Next course, a Mangalitsa pork belly “hot pot.” As Besh explained, the term "fusion" is thrown about but New Orleans' food is exactly that - a melting pot of African, French, Spanish, Native American, German, Italian and Cajun influences. He considers this his culinary tribute to the Vietnamese community in New Orleans.
For the final savory course, it's roasted wild venison loin, McEwen and Sons grits, market greens and Ponchatoula strawberries. Ponchatoula, Louisiana is the “Strawberry Capital of the World”. As for the grits - one guest unashamedly asked for a Ziploc bag of it to take home.
Let them eat cake! Last course is a deconstructed version of the classic Southern hummingbird cake, with braised pineapple, pecans and cream cheese ice cream. Is that a hum of delight we hear?
As the guests finish up their dessert and bid adieu, we hope you'll continue the conversation in the comments - there's a whole lot of New Orleans to chew on.
Follow @eatocracy and #CNNsupper on Twitter to catch up on even more action.
Dang. Do any of these people eat real normal simple food?
As a south Louisiana native, one thing that I find amiss in this dinner presentation/story is the singular focus on and abundance of meat. Sure, we have always eaten seafood, wild game and meats, however, not all south 'Louisianais' were born to life of privilege. Thus, while we ate meat(s) it was more like modern day France, Switzerland, Belgium et al – it was small portions and just a few times per week at best; not the gluttonous seven course carnivore extravaganza.
Our ancestors that settled in the areas surrounding New Orleans in the very late 1600s and early 1700s were master farmers. My grandfather had a two acre vegetable and fruit farm in which he supplied all of our family's produce. It was a nice story, but would have been apropos to include what many of us here consider to be the soul of our table – red beans, white beans, butter (lima) beans, haricots verts, eggplant, creole tomato dishes, macque choux, mirliton, etc and let a few of these become the star and portray a more accurate and comprehensive view of our cuisine.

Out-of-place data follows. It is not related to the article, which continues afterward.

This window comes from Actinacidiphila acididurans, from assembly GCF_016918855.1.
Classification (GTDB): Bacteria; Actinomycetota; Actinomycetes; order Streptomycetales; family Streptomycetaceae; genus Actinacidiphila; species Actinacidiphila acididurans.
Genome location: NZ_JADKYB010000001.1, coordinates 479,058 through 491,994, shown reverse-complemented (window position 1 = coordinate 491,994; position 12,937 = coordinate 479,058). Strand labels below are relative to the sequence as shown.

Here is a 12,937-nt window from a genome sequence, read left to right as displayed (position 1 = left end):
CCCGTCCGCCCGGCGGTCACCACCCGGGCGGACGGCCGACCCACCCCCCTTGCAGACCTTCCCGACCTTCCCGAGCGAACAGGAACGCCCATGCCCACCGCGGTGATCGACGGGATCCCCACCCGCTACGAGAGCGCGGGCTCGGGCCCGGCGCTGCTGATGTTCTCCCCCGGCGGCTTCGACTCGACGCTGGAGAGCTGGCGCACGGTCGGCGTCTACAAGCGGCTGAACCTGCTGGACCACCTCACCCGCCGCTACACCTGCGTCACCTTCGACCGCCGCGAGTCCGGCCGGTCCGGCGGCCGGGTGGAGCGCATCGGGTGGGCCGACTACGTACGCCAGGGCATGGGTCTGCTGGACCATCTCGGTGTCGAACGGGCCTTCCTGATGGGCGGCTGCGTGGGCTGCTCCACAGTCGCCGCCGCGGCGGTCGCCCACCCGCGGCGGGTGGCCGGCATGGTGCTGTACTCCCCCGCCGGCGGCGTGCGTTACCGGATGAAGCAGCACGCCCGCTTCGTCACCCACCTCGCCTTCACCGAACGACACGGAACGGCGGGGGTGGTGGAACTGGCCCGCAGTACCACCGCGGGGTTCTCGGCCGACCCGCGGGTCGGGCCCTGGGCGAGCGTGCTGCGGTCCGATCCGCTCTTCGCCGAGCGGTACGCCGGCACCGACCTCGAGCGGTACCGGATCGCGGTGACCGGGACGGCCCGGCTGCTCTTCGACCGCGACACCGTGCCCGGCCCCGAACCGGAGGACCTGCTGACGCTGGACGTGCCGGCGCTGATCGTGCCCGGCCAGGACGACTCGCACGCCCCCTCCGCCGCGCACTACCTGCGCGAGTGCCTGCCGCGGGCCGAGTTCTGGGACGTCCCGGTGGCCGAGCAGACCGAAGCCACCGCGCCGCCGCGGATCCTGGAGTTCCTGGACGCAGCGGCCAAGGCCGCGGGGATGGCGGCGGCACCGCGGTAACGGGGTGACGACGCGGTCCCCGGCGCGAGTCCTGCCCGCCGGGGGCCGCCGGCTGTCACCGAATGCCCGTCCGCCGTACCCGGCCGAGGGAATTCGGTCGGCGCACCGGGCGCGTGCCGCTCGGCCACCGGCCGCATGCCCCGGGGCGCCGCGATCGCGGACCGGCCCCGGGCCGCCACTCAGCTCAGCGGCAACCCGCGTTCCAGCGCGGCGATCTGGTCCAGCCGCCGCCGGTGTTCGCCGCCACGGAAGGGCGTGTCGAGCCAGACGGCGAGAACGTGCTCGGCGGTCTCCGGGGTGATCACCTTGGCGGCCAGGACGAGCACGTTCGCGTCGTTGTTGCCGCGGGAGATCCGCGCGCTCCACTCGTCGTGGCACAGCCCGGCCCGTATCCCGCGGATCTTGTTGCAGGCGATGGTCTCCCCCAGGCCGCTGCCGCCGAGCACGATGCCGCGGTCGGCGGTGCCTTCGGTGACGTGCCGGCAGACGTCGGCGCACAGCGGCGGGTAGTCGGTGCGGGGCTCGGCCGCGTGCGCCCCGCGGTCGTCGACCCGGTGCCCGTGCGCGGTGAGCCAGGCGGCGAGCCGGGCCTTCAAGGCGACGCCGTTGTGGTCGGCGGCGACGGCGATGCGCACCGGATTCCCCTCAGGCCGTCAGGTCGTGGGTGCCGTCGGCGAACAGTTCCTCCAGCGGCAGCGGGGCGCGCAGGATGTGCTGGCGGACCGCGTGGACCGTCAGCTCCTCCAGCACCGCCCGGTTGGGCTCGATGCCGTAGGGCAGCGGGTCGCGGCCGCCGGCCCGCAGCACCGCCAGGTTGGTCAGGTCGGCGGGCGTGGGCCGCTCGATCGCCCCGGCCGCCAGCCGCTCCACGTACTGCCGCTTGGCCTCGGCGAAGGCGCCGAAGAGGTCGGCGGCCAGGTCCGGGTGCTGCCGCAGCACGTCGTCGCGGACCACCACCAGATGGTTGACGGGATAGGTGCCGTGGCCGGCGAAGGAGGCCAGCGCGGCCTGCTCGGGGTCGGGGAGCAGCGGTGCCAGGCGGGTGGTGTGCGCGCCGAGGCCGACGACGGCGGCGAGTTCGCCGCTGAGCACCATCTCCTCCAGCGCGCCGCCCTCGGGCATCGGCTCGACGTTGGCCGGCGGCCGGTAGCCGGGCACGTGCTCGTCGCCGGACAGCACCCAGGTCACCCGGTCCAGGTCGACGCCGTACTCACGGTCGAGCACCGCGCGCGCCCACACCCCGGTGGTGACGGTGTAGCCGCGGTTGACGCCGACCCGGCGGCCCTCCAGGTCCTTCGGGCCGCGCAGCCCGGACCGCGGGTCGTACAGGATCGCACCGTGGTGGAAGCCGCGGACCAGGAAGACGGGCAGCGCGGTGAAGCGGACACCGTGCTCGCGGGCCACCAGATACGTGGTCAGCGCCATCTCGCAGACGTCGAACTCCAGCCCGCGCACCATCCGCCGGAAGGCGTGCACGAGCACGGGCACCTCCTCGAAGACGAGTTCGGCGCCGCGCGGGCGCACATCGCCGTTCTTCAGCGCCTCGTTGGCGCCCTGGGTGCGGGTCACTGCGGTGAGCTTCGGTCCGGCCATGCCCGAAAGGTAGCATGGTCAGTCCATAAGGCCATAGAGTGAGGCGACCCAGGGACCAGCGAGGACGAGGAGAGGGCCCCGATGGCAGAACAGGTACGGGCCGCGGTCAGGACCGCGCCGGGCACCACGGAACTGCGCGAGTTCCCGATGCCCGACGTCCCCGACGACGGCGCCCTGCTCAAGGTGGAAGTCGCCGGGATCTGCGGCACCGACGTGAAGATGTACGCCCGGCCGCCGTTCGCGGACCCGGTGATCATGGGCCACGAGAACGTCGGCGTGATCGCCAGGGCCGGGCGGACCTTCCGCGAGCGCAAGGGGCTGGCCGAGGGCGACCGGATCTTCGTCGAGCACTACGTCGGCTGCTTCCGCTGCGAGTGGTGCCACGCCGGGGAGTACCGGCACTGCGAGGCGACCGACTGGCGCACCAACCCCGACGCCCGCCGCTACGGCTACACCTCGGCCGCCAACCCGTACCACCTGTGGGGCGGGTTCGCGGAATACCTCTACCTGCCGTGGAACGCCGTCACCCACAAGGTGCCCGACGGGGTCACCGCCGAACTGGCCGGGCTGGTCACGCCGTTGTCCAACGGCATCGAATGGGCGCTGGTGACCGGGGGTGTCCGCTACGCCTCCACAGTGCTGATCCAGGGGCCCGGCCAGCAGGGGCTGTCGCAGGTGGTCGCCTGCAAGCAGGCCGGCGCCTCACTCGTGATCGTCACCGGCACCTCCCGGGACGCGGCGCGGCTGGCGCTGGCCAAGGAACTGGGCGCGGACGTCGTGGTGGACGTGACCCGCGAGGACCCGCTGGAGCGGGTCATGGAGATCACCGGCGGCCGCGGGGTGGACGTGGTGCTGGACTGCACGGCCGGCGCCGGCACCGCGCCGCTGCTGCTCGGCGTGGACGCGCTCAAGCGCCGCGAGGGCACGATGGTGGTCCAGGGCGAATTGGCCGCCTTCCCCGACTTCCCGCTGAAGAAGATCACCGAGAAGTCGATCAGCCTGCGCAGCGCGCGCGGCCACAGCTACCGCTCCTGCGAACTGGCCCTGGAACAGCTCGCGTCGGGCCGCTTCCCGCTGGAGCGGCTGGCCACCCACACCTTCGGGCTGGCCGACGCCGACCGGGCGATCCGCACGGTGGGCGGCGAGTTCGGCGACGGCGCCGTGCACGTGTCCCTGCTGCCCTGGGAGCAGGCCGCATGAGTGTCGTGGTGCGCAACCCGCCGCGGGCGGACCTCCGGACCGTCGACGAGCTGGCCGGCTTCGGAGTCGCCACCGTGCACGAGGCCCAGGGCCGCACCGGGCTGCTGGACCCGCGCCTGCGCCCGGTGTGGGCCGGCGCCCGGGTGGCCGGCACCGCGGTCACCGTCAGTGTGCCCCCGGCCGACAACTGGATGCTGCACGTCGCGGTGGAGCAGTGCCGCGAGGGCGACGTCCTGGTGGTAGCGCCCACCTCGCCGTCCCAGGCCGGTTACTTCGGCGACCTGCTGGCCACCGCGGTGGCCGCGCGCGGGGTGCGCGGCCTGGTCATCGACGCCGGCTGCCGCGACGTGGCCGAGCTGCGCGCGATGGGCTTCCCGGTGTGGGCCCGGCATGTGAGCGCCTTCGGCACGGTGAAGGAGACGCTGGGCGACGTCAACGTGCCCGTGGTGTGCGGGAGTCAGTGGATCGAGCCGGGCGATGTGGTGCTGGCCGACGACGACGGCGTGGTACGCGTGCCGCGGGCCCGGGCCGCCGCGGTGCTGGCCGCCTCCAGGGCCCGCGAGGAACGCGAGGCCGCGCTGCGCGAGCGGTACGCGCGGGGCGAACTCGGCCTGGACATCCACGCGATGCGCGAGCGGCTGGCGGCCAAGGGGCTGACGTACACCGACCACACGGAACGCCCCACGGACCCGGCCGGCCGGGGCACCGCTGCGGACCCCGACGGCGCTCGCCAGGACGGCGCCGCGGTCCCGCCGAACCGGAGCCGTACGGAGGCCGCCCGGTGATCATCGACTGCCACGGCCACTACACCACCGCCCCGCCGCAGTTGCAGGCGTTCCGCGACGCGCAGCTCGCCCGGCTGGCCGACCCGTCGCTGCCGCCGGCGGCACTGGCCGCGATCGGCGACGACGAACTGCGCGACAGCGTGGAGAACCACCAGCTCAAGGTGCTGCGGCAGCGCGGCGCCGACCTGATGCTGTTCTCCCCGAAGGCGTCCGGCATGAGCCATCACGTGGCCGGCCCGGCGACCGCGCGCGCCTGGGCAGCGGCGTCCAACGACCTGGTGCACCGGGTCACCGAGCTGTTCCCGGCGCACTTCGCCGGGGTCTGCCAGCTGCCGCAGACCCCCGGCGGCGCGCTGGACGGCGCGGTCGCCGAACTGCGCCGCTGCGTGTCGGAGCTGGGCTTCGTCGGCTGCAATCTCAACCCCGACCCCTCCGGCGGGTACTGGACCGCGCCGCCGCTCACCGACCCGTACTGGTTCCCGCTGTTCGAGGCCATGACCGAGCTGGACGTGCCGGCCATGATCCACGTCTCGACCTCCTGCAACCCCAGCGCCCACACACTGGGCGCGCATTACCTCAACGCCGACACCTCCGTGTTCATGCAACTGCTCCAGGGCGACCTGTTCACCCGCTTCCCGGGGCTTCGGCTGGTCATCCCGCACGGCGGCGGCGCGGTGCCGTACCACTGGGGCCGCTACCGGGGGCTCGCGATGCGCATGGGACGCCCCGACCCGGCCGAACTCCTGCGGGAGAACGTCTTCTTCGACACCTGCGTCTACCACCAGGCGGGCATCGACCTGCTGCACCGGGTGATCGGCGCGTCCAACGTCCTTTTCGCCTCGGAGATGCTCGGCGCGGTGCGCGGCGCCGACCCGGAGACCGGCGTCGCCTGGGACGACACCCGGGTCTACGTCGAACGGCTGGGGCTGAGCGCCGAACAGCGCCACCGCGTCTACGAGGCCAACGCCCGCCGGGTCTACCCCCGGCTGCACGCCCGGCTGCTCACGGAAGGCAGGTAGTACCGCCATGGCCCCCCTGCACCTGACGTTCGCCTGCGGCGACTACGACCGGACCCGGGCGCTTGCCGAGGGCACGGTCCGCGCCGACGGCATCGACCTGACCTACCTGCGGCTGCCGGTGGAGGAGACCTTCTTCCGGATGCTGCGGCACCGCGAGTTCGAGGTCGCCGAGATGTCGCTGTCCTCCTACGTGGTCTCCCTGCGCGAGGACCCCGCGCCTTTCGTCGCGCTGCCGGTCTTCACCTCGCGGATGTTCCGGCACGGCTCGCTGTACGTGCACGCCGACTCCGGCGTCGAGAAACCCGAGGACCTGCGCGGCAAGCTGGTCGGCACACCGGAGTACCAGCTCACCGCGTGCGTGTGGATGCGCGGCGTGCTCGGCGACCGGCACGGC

New Orleans is amazing, my daughter lives there now in school, and we visit five items a year at least!
John Besh has been a big supporter of the community and is well respected. This meal he prepared looks incredible!!! But I have to be honest, we ate at August last fall for the first time. And it was probably one of the worst meals I've eaten in the city. HUGE disappointment! Just awful, from the flabby pork belly to the clammy cold trout. And we are always researching our restaurants, this one came highly recommended! We will give it another try this spring, maybe the chef had an off night.... hope it is better.
Thanks for sharing this remarkable get together and for being in New Orleans sharing the LOVE!!
I had such a wonderful time at the dinner. The stories that were told, the food that was served, the people I met...all amazing. Thanks to CNN and Kat for making it happen!
The table settin is beautiful . . . Mary, can't you get James to dress up???